“In the past”, Castro writes, “ and at the request of the U.S. Marshalls (sic), the investigative means utilized to locate the suspect have not been revealed so that we may continue to utilize this technology without the knowledge of the criminal element. In reports or depositions we simply refer to the assistance as ‘received information from a confidential source regarding the location of the suspect’. To date this has not been challenged, since it is not an integral part of the actual crime that occurred.” He further writes, “If this is in fact one of your cases, could you please entertain either having the Detective submit a new PCA (probable cause app) and seal the old one, or at minimum instruct the detective for future cases, regarding the fact that it is unnecessary to provide investigative means to anyone outside of law enforcement, especially in a public document.”

The circumstances under which this became public knowledge also warrant revealing. Before the emails became public, under a Freedom of Information Act (FOIA) petition by the American Civil Liberties Union (ACLU), they were surreptitiously carted off by the US Marshals in an obvious attempt to prevent their disclosure. ACLU staff attorney Nathan Freed Wessler characterized the move by the Marshals Service as “truly extraordinary and beyond the worst transparency violations” the group has seen regarding documents detailing police use of the technology.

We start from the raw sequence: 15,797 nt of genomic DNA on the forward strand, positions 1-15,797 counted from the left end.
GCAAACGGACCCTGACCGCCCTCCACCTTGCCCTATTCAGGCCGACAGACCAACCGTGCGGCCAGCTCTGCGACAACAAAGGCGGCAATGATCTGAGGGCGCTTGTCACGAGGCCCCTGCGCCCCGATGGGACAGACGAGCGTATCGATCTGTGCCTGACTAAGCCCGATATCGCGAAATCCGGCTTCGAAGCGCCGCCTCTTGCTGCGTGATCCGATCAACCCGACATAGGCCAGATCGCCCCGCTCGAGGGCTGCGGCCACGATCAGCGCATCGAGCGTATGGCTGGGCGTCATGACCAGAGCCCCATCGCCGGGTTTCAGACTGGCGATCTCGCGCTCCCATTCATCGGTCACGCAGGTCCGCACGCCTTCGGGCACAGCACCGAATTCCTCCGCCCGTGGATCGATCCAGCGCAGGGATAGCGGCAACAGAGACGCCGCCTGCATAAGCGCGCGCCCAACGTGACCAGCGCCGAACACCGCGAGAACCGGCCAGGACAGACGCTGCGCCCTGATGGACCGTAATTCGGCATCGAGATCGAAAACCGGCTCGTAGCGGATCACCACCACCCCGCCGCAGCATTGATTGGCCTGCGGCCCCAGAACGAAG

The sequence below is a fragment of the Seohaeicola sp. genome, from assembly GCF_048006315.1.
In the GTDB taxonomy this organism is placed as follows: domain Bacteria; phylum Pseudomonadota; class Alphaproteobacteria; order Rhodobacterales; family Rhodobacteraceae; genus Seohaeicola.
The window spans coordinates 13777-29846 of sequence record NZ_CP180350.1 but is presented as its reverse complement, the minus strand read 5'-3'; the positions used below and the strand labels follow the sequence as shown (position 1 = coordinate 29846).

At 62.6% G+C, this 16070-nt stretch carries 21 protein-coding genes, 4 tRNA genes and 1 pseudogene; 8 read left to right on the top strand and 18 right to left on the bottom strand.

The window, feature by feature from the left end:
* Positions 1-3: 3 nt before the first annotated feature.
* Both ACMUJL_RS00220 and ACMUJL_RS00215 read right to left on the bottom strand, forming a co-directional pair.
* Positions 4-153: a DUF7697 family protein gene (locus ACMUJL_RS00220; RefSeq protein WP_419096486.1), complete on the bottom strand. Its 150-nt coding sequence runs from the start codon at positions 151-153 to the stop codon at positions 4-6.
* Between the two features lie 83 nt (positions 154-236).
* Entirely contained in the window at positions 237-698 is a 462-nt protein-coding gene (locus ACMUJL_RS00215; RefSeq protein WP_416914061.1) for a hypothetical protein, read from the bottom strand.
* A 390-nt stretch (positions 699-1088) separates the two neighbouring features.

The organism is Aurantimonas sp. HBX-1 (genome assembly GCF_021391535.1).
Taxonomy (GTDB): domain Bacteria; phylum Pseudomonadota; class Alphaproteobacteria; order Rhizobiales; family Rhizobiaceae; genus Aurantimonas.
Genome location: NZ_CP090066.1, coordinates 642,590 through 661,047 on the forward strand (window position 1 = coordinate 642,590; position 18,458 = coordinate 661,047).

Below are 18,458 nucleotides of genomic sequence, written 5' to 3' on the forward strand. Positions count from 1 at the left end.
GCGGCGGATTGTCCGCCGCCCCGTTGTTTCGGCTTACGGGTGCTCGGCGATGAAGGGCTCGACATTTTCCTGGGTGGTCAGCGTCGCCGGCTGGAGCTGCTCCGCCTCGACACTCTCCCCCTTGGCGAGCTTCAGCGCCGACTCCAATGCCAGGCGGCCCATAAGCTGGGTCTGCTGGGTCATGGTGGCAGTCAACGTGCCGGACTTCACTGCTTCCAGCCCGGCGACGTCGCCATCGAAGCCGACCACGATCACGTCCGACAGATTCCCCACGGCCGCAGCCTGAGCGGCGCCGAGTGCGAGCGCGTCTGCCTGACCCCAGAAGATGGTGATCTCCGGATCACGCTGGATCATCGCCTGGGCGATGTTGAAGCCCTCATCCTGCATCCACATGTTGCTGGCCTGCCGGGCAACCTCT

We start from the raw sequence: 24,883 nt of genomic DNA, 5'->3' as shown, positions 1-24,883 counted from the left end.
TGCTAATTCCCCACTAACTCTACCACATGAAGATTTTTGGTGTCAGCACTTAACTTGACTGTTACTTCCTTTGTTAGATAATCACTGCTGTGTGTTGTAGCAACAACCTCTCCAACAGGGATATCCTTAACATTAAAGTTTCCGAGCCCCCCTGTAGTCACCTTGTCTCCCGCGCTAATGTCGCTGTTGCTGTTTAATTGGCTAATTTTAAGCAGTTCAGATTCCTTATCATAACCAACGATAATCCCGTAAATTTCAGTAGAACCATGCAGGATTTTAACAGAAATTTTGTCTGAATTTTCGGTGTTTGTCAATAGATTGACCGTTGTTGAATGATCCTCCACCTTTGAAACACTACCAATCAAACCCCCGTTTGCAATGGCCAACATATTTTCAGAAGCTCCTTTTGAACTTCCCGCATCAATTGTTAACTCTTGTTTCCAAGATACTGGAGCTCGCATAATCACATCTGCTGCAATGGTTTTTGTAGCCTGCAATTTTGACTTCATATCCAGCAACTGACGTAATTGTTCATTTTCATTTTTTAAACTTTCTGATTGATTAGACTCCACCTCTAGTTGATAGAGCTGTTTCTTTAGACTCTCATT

What is worrisome for the future of freedom and privacy is that these actions by the government could not be taking place in a vacuum. They have to be sanctioned or aided and abetted by a broader conspiracy, namely the whole of federal government. No matter how much President Obama talks about how he has “maintained a healthy skepticism toward our surveillance programs”, he is in fact failing the populace with his tacit agreement with the furtive government practices. It seems that the Most Transparent Administration in History is a sham in this regard.

Stan Ward has enjoyed writing for 50 years. Writing has been a comfortable companion to a successful business and teaching career for him. Find him on Google+.

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2 responses to “Florida cops told to lie to judges over Stingray devices

  1. “They are apparently complicit in the deceit of judges in that they have made law enforcement agencies sign a non-disclosure agreement explicitly prohibiting them from telling anyone, including government bodies, about the use of this clandestine snooping device.” Wouldn’t that preclude using them in an open court? Or are all courts secretive (after the fact) now? Seems that eventually someone will throw it out because of reeking of corruption of justice. With evidence that even a judge isn’t allowed to look at, how can there even be a criminal case?